Illustration form The Exploration of Space by Arthur C Clarke, demonstrating navigation by triangulation within the solar system.Astronavigation within the solar system was discussed by science fiction writer and science communicator Arthur C. Clarke in a chapter of his 1951 science fact book The Exploration of Space. Clarke suggested (with some accuracy) that the primary method of navigation would be triangulation of the positions of planets, which would have to be combined with known tables of ephemerides (predictions for the location and movements of individual planets at a given time). As he pointed out, while the background stars can tell you the direction you have travelled in, on solar system scales a star map will not change to give you a distance, or allow the calculation of velocity. Triangulation will give you the former (if the location of the planets at a given time are known in advance). For the latter, Clarke suggested the use of doppler shift (the same effect that changes the sound of moving vehicles such as passing trains) measured from ground-based radio beacons. Indeed, this is the technology still used by NASA - current radio and radar doppler tracking technology is accurate to scales of about a kilometre at the distance of Saturn’s orbit.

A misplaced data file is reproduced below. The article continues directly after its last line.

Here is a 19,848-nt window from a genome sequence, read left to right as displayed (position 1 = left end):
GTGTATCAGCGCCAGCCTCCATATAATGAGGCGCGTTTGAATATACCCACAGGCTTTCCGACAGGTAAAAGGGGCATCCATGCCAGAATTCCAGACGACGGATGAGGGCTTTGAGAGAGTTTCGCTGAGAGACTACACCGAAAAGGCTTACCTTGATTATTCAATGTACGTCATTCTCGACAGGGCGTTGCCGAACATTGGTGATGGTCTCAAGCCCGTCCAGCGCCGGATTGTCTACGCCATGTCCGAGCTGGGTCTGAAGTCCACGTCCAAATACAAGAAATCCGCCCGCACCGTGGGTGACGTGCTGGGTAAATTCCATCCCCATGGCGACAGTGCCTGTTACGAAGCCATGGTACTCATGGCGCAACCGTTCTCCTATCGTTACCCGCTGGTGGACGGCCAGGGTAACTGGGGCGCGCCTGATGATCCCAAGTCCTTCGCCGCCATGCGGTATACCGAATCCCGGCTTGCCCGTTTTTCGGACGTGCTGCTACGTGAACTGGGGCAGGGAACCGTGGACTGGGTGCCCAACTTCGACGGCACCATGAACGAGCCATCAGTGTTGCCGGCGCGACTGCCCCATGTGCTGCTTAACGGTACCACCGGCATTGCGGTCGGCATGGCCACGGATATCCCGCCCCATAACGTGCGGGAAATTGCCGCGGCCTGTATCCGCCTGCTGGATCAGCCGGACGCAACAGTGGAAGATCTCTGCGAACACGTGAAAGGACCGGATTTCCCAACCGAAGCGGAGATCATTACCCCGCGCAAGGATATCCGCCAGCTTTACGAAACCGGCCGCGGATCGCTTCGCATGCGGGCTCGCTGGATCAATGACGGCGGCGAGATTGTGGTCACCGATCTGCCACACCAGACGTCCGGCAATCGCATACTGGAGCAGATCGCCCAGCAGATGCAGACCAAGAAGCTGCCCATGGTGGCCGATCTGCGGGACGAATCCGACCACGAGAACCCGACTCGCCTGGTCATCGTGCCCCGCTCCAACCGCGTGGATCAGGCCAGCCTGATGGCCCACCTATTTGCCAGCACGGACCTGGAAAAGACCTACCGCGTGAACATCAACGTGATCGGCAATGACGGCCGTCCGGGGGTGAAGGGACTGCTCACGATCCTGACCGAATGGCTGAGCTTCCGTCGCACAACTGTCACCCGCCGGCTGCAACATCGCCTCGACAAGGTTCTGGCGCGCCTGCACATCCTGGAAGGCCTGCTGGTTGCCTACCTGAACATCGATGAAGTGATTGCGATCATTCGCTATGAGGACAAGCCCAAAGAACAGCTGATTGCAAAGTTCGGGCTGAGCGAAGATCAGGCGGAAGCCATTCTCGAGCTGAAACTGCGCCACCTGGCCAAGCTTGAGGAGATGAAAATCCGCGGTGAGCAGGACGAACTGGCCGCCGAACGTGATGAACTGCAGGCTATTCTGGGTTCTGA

Of course, radio beacons can only be placed in regions already reached, and are also challenging both in terms of power required for transmission and time delay for more distant interplanetary craft. Clarke also pointed out that the angular diameter of a planet (the fraction of the sky it fills) may also be a useful gauge of distance for space vehicles that are in, or approaching, close orbit, although less so for those at a large distance from the planet being measured.